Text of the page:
Louisiana’s abortion ban offers a terrifying glimpse into what could happen in the rest of the country

Originally Published: 

As we all drown in the uncertainty of the presidential race, one thing is becoming abundantly certain: Our reproductive rights are under attack. Last night, Louisiana passed an amendment which says that the state’s constitution does not protect a person’s right to abortion or in any way allow public funding of abortion. I asked sex workers to explain what this abortion amendment means for them — and the rest of us. People who work in the sex industry tend to be better informed about the laws and policies that govern our bodies and sexual behavior than basically everyone and are also often more comfortable speaking candidly — and with deep insight — about controversial topics.

“None of this is good news for folks who can get pregnant,” Xena Zeitgeist, a 30 year-old event producer, advocate, and smut peddler in New Orleans, tells Mic. For context, Louisiana already has what’s called a trigger law that would immediately ban all abortions if Roe v. Wade were to fall, so this amendment to the state’s constitution will make it even more difficult to fight restrictions on abortion. “It’s still going to come down to the Supreme Court, which gives a little hope, though not much considering [late Justice Ruth Bader Ginsburg]'s replacement,” Zeitgeist says, referring to new Justice Amy Coney Barrett.

Zeitgeist points out that the amendment as it appeared on the ballot was so poorly worded that a lot of people were unsure what they were even voting for. “The amendment was intentionally worded poorly and the [voting] numbers reflect that,” they say. “This is frustrating and alarming in a way that makes it hard to look away from ways that policy makers manipulate voters.”

This is a crucial point. This is the actual phrasing from the ballot: "Do you support an amendment declaring that, to protect human life, a right to abortion and the funding of abortion shall not be found in the Louisiana Constitution?" Seriously? What does it even mean to vote yes or no on whether something is “found” in a document? Am I voting to add a right or subtract one? I vote in Louisiana, and the only reason I understood what those words meant is because I read literally every progressive voter guide in the weeks before the election.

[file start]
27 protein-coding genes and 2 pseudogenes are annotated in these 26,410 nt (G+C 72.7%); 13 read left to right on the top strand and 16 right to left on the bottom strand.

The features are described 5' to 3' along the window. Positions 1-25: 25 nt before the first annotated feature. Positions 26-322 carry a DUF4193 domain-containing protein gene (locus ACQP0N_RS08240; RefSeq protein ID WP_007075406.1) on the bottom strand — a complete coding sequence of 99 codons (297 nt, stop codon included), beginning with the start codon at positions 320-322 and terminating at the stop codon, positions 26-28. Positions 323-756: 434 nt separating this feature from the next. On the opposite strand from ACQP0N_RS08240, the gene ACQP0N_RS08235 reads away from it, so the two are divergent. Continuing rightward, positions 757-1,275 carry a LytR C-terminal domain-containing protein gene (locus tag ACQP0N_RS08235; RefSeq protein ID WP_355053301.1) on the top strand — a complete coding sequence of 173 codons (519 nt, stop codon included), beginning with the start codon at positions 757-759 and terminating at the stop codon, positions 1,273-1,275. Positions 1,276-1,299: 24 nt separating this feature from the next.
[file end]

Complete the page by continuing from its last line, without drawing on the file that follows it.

The deliberate confusion this kind of language creates is symptomatic of a larger problem in the state’s pro-life approach to “upholding” Roe v. Wade. Abortion is legal in Louisiana, but no one knows about it, because sex educators in the state aren’t allowed to talk about “abortion.”

Now that the state has no obligation to protect a person’s right to abortion, sex educators are facing a higher burden to inform people about their rights while simultaneously being gagged.

“This law shifts the focus onto sex education to a degree that we’ve never seen before,” Bella Blue, a 38 year-old performer, educator, and activist in New Orleans who considers her work to be a combination of sex work and social work, tells me. This amendment is a refusal to fund education about abortion, and that shifts even more responsibility onto sex educators to “reinforce to people that they have the option to make decisions for themselves in their bodies,” Blue says.

Blue describes her own experience of having an abortion over 10 years ago in Louisiana as lonely and confusing. “There wasn’t any support,” she says. Now, with two children of her own, Blue also nannies a 3-year-old, and tells me that she is concerned that laws like this mean it will be even worse for these future generations. “If it’s like this now, unless there’s a radical change, she may have way less education than I had,” Blue says. The combination of oppressive moves on the part of state lawmakers, deliberate obfuscation of ballot measures, and lack of effective sex education in Louisiana add up to a terrifying reality for uterus-havers here. “The shitty experiences that you have over and over again become your sex education,” Blue says.

Let that sink in. Because the state has declared that it will not protect or educate its citizens about sex and abortion or provide any resources, all those burdens fall on individuals. The result is that Louisianans who don’t grow up in open sex-positive environments end up learning about sex through their traumatic experiences, like Blue’s own alienating abortion. Even if you, personally, don’t want people to terminate unwanted pregnancies, do you really want back-alley abortions to become the sad schoolrooms of the future?

Louisiana’s amendment is just the first glimpse into what could happen all over this country, given the current makeup of the Supreme Court. I know it’s hard to think about everything we have to lose when we are fighting so hard for a win, but don’t forget that reproductive rights affect every person of every gender, and that taking them away means more than simply banning abortion. Taking away our rights to make choices about our own bodies means they no longer belong to us. Instead, our bodies belong to the state, and — as we have seen in the COVID-19 pandemic — the state will not protect us.